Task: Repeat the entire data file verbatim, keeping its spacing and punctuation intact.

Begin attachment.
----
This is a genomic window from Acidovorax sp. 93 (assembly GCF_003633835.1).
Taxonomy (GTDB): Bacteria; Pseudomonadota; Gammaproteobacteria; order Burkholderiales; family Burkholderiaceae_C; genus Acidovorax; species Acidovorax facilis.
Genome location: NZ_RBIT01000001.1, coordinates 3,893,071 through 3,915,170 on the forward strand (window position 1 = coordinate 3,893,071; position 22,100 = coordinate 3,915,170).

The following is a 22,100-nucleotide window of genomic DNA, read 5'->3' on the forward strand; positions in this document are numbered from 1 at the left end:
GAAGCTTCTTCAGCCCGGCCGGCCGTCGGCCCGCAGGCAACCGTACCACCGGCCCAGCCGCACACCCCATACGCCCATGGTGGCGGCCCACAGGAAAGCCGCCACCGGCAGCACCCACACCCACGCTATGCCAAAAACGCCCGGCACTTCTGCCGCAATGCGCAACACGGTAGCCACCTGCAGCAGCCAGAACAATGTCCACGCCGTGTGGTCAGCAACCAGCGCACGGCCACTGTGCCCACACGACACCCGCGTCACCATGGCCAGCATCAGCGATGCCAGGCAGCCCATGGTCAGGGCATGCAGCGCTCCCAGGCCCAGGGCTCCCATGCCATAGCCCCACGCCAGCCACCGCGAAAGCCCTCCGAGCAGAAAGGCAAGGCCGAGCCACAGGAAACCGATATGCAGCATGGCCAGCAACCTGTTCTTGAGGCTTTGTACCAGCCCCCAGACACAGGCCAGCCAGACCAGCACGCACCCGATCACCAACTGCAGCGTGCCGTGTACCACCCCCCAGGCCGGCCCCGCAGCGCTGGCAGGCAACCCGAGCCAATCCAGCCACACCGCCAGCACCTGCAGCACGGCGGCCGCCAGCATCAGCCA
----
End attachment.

This is a genomic window from Acidovorax sp. 93 (assembly GCF_003633835.1).
Taxonomy (GTDB): Bacteria; Pseudomonadota; Gammaproteobacteria; order Burkholderiales; family Burkholderiaceae_C; genus Acidovorax; species Acidovorax facilis.
Genome location: NZ_RBIT01000001.1, coordinates 3,893,071 through 3,915,170 on the forward strand (window position 1 = coordinate 3,893,071; position 22,100 = coordinate 3,915,170).

The following is a 22,100-nucleotide window of genomic DNA, read 5'->3' on the forward strand; positions in this document are numbered from 1 at the left end:
GAAGCTTCTTCAGCCCGGCCGGCCGTCGGCCCGCAGGCAACCGTACCACCGGCCCAGCCGCACACCCCATACGCCCATGGTGGCGGCCCACAGGAAAGCCGCCACCGGCAGCACCCACACCCACGCTATGCCAAAAACGCCCGGCACTTCTGCCGCAATGCGCAACACGGTAGCCACCTGCAGCAGCCAGAACAATGTCCACGCCGTGTGGTCAGCAACCAGCGCACGGCCACTGTGCCCACACGACACCCGCGTCACCATGGCCAGCATCAGCGATGCCAGGCAGCCCATGGTCAGGGCATGCAGCGCTCCCAGGCCCAGGGCTCCCATGCCATAGCCCCACGCCAGCCACCGCGAAAGCCCTCCGAGCAGAAAGGCAAGGCCGAGCCACAGGAAACCGATATGCAGCATGGCCAGCAACCTGTTCTTGAGGCTTTGTACCAGCCCCCAGACACAGGCCAGCCAGACCAGCACGCACCCGATCACCAACTGCAGCGTGCCGTGTACCACCCCCCAGGCCGGCCCCGCAGCGCTGGCAGGCAACCCGAGCCAATCCAGCCACACCGCCAGCACCTGCAGCACGGCGGCCGCCAGCATCAGCCA